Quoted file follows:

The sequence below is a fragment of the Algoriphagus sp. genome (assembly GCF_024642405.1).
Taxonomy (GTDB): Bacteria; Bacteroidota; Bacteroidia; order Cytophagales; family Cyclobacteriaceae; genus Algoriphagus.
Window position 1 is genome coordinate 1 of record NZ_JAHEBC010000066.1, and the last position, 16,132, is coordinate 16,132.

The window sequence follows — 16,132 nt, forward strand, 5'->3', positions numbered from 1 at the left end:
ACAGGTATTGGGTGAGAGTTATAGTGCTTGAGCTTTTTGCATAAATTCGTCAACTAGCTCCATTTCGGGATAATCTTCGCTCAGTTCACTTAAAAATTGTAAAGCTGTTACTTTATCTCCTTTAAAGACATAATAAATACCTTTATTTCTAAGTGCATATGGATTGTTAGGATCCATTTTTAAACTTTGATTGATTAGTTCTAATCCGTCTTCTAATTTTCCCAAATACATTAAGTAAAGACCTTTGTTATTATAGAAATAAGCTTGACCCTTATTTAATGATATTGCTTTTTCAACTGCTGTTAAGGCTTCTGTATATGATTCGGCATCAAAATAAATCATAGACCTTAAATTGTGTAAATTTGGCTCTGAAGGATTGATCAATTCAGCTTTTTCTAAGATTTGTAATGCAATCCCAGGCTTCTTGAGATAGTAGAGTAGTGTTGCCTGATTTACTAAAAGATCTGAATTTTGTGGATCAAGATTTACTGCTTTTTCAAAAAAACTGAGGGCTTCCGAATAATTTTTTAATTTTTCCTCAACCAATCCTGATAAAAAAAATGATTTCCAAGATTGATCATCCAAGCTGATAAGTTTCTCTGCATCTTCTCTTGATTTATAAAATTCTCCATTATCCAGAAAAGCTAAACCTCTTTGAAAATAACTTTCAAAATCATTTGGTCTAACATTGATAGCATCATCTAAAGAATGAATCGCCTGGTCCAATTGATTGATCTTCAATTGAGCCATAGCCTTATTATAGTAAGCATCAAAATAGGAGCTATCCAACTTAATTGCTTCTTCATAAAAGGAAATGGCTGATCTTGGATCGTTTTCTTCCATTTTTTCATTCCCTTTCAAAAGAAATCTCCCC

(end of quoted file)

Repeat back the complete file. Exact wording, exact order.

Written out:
The sequence below is a fragment of the Algoriphagus sp. genome (assembly GCF_024642405.1).
Taxonomy (GTDB): Bacteria; Bacteroidota; Bacteroidia; order Cytophagales; family Cyclobacteriaceae; genus Algoriphagus.
Window position 1 is genome coordinate 1 of record NZ_JAHEBC010000066.1, and the last position, 16,132, is coordinate 16,132.

The window sequence follows — 16,132 nt, forward strand, 5'->3', positions numbered from 1 at the left end:
ACAGGTATTGGGTGAGAGTTATAGTGCTTGAGCTTTTTGCATAAATTCGTCAACTAGCTCCATTTCGGGATAATCTTCGCTCAGTTCACTTAAAAATTGTAAAGCTGTTACTTTATCTCCTTTAAAGACATAATAAATACCTTTATTTCTAAGTGCATATGGATTGTTAGGATCCATTTTTAAACTTTGATTGATTAGTTCTAATCCGTCTTCTAATTTTCCCAAATACATTAAGTAAAGACCTTTGTTATTATAGAAATAAGCTTGACCCTTATTTAATGATATTGCTTTTTCAACTGCTGTTAAGGCTTCTGTATATGATTCGGCATCAAAATAAATCATAGACCTTAAATTGTGTAAATTTGGCTCTGAAGGATTGATCAATTCAGCTTTTTCTAAGATTTGTAATGCAATCCCAGGCTTCTTGAGATAGTAGAGTAGTGTTGCCTGATTTACTAAAAGATCTGAATTTTGTGGATCAAGATTTACTGCTTTTTCAAAAAAACTGAGGGCTTCCGAATAATTTTTTAATTTTTCCTCAACCAATCCTGATAAAAAAAATGATTTCCAAGATTGATCATCCAAGCTGATAAGTTTCTCTGCATCTTCTCTTGATTTATAAAATTCTCCATTATCCAGAAAAGCTAAACCTCTTTGAAAATAACTTTCAAAATCATTTGGTCTAACATTGATAGCATCATCTAAAGAATGAATCGCCTGGTCCAATTGATTGATCTTCAATTGAGCCATAGCCTTATTATAGTAAGCATCAAAATAGGAGCTATCCAACTTAATTGCTTCTTCATAAAAGGAAATGGCTGATCTTGGATCGTTTTCTTCCATTTTTTCATTCCCTTTCAAAAGAAATCTCCCC